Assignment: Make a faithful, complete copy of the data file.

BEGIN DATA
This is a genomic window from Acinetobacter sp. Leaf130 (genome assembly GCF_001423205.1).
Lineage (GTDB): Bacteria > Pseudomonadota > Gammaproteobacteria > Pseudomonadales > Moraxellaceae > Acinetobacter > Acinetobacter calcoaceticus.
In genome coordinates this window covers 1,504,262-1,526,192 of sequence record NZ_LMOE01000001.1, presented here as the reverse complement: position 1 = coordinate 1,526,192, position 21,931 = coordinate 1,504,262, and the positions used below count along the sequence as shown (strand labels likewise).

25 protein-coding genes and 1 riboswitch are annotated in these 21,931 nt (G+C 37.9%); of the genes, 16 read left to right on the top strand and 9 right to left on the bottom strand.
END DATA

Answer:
This is a genomic window from Acinetobacter sp. Leaf130 (genome assembly GCF_001423205.1).
Lineage (GTDB): Bacteria > Pseudomonadota > Gammaproteobacteria > Pseudomonadales > Moraxellaceae > Acinetobacter > Acinetobacter calcoaceticus.
In genome coordinates this window covers 1,504,262-1,526,192 of sequence record NZ_LMOE01000001.1, presented here as the reverse complement: position 1 = coordinate 1,526,192, position 21,931 = coordinate 1,504,262, and the positions used below count along the sequence as shown (strand labels likewise).

25 protein-coding genes and 1 riboswitch are annotated in these 21,931 nt (G+C 37.9%); of the genes, 16 read left to right on the top strand and 9 right to left on the bottom strand.